Published : 2014-07-30 21:05
Updated : 2014-07-30 21:05
The Fair Trade Commission has slapped a record fine on major builders for their alleged collusion in bidding for a project to build a new high-speed railroad.
The antitrust watchdog imposed a combined 435.5 billion won in fines on 28 major construction and engineering companies for allegedly rigging bids for the construction of the Honam bullet-train railway linking Seoul and the southwestern city of Mokpo.
It is the largest fine ever imposed for collusion involving the nation’s builders and the second-highest for all industries, following a 669 billion won fine imposed on six LPG suppliers in 2010.
FTC officials said company officials sat together to decide on the bidding terms for each of the sections of the 184.5-kilometer high-speed railway, which is expected to be completed by the end of this year at a cost of 8.3 trillion won.
Company officials rigged bidding prices so that almost all of them could win at least one section at the lowest bidding price. This way, they were able to save as much as 3.6 trillion won. All the major builders in the country participated in the price-fixing, including Hyundai, Daewoo, Samsung, SK, GS, Daelim and Hyundai Industrial Development and Construction.
Collusion in any industry is an economic crime that deserves harsh punishment. Those who play foul while participating in public-works projects funded by taxpayers should be subject to harsher punishment. Had there not been price-fixing, the cost of building each section of the new railway could have been much lower.
Collusion, along with bribery, is entrenched in the Korean construction and engineering sectors. This year alone, the FTC has already slapped fines on companies, some of them the same ones that were caught in the high-speed railway case, for collusive bidding for subway construction in three cities ― Incheon, Daegu and Busan ― and for the Seoul-Incheon waterway project. Over the past two years, the 46 biggest builders were slapped with fines amounting to 450 billion won for collusive bidding. This is a chronic problem, not one we encounter from time to time.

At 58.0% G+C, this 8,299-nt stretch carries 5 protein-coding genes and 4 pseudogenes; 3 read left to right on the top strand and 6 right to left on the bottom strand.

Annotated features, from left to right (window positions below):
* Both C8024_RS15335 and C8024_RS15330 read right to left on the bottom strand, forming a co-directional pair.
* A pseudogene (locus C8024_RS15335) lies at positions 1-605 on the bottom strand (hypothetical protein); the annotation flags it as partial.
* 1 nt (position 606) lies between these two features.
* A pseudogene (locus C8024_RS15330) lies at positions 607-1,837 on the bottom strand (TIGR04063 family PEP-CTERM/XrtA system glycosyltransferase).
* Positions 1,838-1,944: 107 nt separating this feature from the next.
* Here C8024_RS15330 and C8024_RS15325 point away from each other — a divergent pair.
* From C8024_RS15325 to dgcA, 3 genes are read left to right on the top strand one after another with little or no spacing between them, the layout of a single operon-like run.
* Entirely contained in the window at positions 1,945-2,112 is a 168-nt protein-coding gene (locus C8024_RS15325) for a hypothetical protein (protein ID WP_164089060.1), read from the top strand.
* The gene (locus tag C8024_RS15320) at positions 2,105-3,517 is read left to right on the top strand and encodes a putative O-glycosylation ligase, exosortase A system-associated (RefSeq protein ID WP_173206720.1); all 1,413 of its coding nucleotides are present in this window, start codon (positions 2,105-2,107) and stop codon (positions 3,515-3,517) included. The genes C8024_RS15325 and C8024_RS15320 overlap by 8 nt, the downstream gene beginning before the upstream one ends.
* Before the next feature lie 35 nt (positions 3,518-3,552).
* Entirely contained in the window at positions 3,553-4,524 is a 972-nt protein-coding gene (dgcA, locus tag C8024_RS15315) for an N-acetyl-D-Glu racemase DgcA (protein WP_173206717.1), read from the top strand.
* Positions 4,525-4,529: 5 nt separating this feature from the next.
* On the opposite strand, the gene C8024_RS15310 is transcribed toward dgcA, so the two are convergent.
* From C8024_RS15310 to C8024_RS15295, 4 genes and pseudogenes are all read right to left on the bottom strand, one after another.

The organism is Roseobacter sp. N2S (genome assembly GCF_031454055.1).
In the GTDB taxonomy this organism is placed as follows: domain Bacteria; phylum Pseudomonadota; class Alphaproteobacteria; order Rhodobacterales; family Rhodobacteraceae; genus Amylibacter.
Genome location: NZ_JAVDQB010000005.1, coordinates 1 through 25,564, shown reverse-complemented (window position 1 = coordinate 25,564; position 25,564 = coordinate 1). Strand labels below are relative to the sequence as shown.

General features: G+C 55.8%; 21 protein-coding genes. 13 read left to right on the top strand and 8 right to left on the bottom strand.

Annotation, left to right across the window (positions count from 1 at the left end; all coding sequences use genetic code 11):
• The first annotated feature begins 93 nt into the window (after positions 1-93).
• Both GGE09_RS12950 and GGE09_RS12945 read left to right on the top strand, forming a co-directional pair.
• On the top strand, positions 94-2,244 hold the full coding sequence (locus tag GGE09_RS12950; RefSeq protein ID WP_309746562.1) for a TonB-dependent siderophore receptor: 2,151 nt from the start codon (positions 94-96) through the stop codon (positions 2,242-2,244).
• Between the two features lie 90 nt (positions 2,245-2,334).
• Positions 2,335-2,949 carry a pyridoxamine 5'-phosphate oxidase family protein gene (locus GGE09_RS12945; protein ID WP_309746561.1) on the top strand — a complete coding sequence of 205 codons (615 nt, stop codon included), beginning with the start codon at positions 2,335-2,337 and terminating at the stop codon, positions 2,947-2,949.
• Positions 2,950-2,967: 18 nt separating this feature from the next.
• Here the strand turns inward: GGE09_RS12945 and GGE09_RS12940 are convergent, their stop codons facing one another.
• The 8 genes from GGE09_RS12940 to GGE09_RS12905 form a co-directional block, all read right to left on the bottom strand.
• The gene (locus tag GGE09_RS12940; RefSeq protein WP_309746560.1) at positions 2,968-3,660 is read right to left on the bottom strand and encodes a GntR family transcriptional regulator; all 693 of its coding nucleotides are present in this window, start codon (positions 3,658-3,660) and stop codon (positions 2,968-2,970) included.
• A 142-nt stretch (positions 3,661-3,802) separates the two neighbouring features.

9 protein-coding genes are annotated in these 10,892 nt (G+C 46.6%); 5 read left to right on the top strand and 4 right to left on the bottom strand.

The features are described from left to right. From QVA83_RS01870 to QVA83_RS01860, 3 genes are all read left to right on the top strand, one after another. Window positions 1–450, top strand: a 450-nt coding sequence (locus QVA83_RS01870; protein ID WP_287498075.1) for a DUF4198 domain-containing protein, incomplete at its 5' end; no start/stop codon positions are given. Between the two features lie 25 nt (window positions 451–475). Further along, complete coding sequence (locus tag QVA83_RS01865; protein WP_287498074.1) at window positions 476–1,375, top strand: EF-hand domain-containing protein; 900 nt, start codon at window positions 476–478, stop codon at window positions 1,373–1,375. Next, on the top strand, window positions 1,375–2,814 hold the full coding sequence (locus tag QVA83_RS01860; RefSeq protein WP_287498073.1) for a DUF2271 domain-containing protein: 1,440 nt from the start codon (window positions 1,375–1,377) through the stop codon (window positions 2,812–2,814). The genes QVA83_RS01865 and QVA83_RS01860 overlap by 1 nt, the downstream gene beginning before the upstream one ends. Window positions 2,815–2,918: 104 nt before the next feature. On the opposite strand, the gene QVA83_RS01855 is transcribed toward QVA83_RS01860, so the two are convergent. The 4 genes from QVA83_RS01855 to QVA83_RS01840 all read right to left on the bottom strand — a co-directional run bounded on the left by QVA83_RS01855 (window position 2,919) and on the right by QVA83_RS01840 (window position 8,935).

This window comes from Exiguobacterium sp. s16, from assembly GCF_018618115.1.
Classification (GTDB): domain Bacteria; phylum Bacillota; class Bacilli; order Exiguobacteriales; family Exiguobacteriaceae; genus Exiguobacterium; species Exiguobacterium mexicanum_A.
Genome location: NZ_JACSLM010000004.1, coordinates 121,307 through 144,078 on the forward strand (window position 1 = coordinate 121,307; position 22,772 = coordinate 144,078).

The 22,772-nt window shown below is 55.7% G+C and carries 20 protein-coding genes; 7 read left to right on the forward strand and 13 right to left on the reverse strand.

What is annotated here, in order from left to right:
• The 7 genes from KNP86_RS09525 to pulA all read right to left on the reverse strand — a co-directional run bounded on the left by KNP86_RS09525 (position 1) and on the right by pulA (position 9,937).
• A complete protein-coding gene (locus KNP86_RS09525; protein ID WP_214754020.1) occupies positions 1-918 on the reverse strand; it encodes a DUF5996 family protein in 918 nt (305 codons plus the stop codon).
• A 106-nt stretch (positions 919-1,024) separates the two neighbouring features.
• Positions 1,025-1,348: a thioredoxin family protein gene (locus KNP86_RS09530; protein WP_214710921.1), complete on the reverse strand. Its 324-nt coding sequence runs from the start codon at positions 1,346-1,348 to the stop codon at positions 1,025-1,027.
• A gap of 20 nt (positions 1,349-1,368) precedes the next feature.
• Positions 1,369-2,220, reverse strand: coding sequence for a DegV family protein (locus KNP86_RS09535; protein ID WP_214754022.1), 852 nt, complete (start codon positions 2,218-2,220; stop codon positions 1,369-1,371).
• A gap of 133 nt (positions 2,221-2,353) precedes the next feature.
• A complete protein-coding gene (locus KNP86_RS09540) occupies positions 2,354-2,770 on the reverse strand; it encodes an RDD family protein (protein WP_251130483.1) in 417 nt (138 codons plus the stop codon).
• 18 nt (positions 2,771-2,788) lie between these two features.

Industry officials, though in a position of being unable to squarely avoid their responsibilities, complain that the antitrust penalties are too harsh, especially in view of the years-long slump in the construction sector.
They also claim that the government inadvertently fosters collusion in bidding for public-works projects. With the high-speed railway project, for instance, the government allowed each bidding participant to win a contract for only one section.
Along with the practice of giving a contract to the bidder who offers the lowest price, the one-contractor-for-one-section restriction fosters closed-door deals among the bidders. Industry officials also note that there are only a limited number of construction and engineering companies that can participate in such big projects as the construction of a bullet-train railway.
Points like these should not be taken as mere complaints. Certainly, the government must take actions to guarantee a level playing field, rather than curb fair competition by imposing unreasonable bidding restrictions.
That the government has a part to play in curbing the prevalent collusion does not spare builders from fulfilling their obligation to do away the fraudulent practice. It not only eliminates fair competition and distorts the market but it also damages their own reputations.
Last week, apparently with the impending FTC announcement in mind, top executives of major builders got together and promised to uphold fairness and transparency in bidding. It would have been better had they not pleaded for leniency from the government concerning the impending penalties.
As seen in past cases, fines do little to check builders. The government is urged to strengthen punishments, including fines, business suspensions and revocation of the right to participate in public-works projects.